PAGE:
Degenerative Cervical Myelopathy (DCM) is considered a progressive disease, but the rate of progression varies greatly from one person to the next. Some people remain only mildly affected for years, whereas others deteriorate rapidly. This rate or pattern of progression cannot currently be predicted accurately on an individual basis, which makes clinical decision-making (for example, establishing whether the benefits of surgery outweigh the risks) very difficult.
We are working to investigate this. One general principle has been demonstrated: the likelihood of further deterioration increases when the disease is more severe or actively progressing. International guidelines therefore state that for patients with moderate, severe or progressive disease, surgery is recommended; whereas, for patients with mild or stable cases, surgery is more of an option.
Our research is helping to shed light on this critical knowledge gap, to help people living with DCM and their healthcare professionals make more confident treatment decisions.
Myelopathy.org is working to understand the course of DCM. To learn more about the disease course, listen to our podcast, ‘The Natural History of DCM’. This podcast episode, and more in the same series, is based on our work with partners at AO Spine in which we brought people with DCM together with surgeons and allied healthcare specialists, to exchange knowledge and experience of the disease.
With your support, we can make further scientific advances.
Bumps in the Road: the Significance of Falls
People with cervical stenosis (narrowing of the spinal canal containing the spinal cord) are at risk of sudden deterioration due to a trauma such as a minor fall.
Why is this? Normally, the spinal cord moves within its canal in response to movements of the neck. However, when there is a narrowing of the canal, there is less room for the spinal cord to move. So, if a sudden force is applied to the neck, the spinal cord is more easily bruised and, in rare cases, this can lead to paralysis.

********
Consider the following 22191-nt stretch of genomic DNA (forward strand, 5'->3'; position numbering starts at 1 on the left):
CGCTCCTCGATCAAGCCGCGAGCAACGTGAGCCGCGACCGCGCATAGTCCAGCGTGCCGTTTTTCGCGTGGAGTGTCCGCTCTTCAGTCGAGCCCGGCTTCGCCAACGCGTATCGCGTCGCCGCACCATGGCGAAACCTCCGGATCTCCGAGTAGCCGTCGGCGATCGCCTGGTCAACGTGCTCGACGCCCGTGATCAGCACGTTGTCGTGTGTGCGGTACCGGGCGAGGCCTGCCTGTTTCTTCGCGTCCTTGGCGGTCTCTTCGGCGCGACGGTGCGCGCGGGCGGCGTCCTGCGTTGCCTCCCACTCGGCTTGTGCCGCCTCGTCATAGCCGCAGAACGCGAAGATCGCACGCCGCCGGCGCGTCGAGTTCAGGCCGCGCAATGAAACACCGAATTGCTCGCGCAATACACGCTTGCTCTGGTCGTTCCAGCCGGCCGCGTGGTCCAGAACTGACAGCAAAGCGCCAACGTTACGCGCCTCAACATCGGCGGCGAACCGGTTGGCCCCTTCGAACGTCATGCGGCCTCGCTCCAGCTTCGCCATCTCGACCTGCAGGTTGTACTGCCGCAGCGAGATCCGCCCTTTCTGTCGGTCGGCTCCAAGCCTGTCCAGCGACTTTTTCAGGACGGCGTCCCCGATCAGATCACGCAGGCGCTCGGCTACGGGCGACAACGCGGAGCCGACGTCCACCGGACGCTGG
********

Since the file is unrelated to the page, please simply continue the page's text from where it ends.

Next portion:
What is the chance of this happening? This is not well understood. In the latest review of evidence, it was estimated that an acute spinal cord injury (SCI) occurs in 13.8 per 1000 person years (or 4.8 per 1000 person years if your DCM is largely caused by Ossification of the Posterior Longitudinal Ligament). Person years are a method of combining patient follow-up data to represent risk: if 1000 patients were followed for 1 year, this would equal 1000 patient years. The occurrence of acute SCI in people with DCM is higher than in the healthy population (0.18 per 1000 person years), but remains a rare event . For example, one small study which followed 55 people with DCM found that whilst 1 in 5 experienced a fall, none experienced a worsening of their DCM as a result .
Once DCM surgery is completed, and cervical stenosis resolved, the risk of acute SCI following a trauma is believed to return to that of the healthy population.
In people with DCM who have not yet undergone surgery, healthcare professionals will often therefore advise caution in the activities they pursue; for example, avoiding sports with risks of high energy falls. Whilst this is logical, there is no evidence currently to provide recommendations on what type of activity modification should occur, if any.
Altering the DCM Disease Course
Once a Magnetic Resonance Imaging (MRI) scan shows that the spinal cord is compressed, approximately one-quarter of people will develop symptoms of DCM within four years. However, long periods can occur in which the disease remains stable, or the symptoms even improve.
The only treatment for DCM at present is surgery to relieve the pressure on the cord. This will stop or reduce further spinal cord damage, but the amount of recovery depends on the extent of the injury at the time of surgery.
A number of other treatments are in use to manage symptoms during this period, including physiotherapy; however, the evidence at this stage is uncertain . In our survey of the Myelopathy.org community, although half of people with DCM underwent physiotherapy as part of their non-operative management, only 1 in 5 people found it of any benefit.
International guidelines recommend that any such physiotherapy is performed as part of a structured surveillance programme overseen by a DCM specialist. The reason for this is firstly to detect in a timely manner any deterioration that may warrant surgery, but also, secondly, to ensure that therapies are not harmful. Historically, non-operative therapy for DCM included neck manipulation and neck traction. For the same reasons outlined above, these forceful movements of the neck, in people with cervical stenosis, risk causing an acute spinal cord injury.